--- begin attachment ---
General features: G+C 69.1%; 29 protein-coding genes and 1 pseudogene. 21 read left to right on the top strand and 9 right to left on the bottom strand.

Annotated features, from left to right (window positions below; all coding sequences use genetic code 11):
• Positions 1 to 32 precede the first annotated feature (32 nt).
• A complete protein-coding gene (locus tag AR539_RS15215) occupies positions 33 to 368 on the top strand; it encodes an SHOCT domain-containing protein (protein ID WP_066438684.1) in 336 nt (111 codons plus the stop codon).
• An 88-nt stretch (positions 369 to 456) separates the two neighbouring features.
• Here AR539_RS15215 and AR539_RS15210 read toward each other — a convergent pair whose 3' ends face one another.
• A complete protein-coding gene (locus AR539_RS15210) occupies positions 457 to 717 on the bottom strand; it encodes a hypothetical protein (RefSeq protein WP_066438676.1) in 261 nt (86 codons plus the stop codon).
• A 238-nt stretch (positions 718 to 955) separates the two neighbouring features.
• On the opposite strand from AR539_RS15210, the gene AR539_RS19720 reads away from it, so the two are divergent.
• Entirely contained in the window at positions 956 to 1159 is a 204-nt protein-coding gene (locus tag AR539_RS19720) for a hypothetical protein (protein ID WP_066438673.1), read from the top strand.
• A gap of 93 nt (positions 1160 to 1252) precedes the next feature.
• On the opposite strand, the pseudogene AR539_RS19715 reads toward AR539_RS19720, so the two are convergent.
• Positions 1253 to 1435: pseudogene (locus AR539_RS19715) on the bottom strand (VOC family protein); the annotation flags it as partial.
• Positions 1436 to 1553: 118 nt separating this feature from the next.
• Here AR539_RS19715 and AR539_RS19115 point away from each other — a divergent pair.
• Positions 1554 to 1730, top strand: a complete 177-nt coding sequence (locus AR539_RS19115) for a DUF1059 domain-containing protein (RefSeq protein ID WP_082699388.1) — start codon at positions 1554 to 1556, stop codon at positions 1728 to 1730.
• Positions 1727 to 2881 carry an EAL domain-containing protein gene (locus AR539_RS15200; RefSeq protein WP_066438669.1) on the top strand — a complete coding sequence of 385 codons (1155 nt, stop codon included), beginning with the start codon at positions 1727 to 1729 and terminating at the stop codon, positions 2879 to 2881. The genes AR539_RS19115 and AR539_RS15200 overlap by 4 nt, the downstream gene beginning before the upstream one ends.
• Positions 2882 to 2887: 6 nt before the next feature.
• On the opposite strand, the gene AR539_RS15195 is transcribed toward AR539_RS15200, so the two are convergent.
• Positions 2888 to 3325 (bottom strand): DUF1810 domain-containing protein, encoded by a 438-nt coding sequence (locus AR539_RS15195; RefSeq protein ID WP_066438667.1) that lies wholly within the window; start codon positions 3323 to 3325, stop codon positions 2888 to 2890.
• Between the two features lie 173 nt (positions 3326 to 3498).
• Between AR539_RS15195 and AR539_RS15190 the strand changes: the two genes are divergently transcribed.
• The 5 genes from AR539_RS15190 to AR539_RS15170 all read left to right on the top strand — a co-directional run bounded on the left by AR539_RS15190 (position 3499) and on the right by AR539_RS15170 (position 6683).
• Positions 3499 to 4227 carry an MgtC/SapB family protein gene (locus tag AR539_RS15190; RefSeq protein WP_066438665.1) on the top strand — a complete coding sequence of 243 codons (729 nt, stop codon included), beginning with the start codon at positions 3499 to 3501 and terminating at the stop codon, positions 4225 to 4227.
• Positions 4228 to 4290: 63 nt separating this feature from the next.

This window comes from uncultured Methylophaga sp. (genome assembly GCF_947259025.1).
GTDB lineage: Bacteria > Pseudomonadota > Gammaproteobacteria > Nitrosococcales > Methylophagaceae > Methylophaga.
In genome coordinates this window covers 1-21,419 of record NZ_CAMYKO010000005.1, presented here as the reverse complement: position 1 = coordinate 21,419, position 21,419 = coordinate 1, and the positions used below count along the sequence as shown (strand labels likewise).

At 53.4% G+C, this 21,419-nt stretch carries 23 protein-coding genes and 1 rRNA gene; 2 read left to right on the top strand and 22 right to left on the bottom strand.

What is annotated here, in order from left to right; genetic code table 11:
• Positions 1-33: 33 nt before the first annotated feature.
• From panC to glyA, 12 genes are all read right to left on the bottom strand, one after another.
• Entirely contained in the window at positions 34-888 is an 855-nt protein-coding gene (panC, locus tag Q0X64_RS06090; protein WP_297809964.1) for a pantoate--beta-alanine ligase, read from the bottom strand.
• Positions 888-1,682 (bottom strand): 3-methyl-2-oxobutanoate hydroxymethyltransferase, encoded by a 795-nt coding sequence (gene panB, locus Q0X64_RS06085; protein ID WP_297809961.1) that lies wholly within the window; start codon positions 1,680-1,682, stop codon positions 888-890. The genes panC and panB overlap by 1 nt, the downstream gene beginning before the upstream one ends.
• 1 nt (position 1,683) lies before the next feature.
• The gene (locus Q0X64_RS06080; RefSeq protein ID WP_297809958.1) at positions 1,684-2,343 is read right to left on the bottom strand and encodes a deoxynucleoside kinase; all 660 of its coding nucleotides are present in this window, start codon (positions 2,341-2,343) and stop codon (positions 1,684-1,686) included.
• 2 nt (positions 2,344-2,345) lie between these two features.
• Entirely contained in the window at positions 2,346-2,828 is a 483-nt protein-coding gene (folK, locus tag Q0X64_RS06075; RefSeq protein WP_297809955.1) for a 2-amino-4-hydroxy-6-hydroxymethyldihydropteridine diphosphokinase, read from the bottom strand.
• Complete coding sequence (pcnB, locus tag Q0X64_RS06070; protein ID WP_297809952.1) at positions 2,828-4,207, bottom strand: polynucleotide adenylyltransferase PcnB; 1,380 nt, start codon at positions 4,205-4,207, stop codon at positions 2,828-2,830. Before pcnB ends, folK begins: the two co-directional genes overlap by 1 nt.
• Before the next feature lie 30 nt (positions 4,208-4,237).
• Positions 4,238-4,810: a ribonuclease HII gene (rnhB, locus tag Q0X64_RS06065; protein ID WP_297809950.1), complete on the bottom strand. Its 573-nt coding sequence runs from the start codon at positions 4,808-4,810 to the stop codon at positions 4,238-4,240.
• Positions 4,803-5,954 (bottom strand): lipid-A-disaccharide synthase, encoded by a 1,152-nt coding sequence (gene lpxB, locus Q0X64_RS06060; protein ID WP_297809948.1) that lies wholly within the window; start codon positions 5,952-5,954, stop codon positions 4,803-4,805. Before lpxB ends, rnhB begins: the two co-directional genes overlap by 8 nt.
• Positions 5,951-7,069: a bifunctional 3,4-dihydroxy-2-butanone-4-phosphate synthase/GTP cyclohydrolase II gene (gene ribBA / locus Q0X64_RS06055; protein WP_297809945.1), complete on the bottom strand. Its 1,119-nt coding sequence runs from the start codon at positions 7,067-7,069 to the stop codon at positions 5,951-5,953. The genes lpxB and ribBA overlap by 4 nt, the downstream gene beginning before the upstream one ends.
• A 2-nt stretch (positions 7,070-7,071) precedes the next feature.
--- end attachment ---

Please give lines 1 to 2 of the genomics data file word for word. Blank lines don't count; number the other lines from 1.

General features: G+C 69.1%; 29 protein-coding genes and 1 pseudogene. 21 read left to right on the top strand and 9 right to left on the bottom strand.

Annotated features, from left to right (window positions below; all coding sequences use genetic code 11):